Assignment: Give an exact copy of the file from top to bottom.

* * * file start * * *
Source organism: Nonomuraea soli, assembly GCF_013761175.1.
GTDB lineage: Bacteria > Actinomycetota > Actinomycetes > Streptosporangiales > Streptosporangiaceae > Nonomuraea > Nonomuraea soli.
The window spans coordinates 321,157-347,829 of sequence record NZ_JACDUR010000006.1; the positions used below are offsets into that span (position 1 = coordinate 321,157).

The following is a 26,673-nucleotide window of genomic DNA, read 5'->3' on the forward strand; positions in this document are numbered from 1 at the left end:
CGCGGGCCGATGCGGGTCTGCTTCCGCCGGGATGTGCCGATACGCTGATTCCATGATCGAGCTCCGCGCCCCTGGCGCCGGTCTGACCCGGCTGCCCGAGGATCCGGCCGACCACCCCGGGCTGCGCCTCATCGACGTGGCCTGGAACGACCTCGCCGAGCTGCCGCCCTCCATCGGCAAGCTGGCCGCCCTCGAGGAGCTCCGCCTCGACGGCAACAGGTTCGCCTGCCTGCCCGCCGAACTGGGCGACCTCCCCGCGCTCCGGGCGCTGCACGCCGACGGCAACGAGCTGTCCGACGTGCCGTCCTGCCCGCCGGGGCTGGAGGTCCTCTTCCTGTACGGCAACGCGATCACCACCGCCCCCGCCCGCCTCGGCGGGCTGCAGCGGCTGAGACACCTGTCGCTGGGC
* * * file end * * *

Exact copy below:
Source organism: Nonomuraea soli, assembly GCF_013761175.1.
GTDB lineage: Bacteria > Actinomycetota > Actinomycetes > Streptosporangiales > Streptosporangiaceae > Nonomuraea > Nonomuraea soli.
The window spans coordinates 321,157-347,829 of sequence record NZ_JACDUR010000006.1; the positions used below are offsets into that span (position 1 = coordinate 321,157).

The following is a 26,673-nucleotide window of genomic DNA, read 5'->3' on the forward strand; positions in this document are numbered from 1 at the left end:
CGCGGGCCGATGCGGGTCTGCTTCCGCCGGGATGTGCCGATACGCTGATTCCATGATCGAGCTCCGCGCCCCTGGCGCCGGTCTGACCCGGCTGCCCGAGGATCCGGCCGACCACCCCGGGCTGCGCCTCATCGACGTGGCCTGGAACGACCTCGCCGAGCTGCCGCCCTCCATCGGCAAGCTGGCCGCCCTCGAGGAGCTCCGCCTCGACGGCAACAGGTTCGCCTGCCTGCCCGCCGAACTGGGCGACCTCCCCGCGCTCCGGGCGCTGCACGCCGACGGCAACGAGCTGTCCGACGTGCCGTCCTGCCCGCCGGGGCTGGAGGTCCTCTTCCTGTACGGCAACGCGATCACCACCGCCCCCGCCCGCCTCGGCGGGCTGCAGCGGCTGAGACACCTGTCGCTGGGC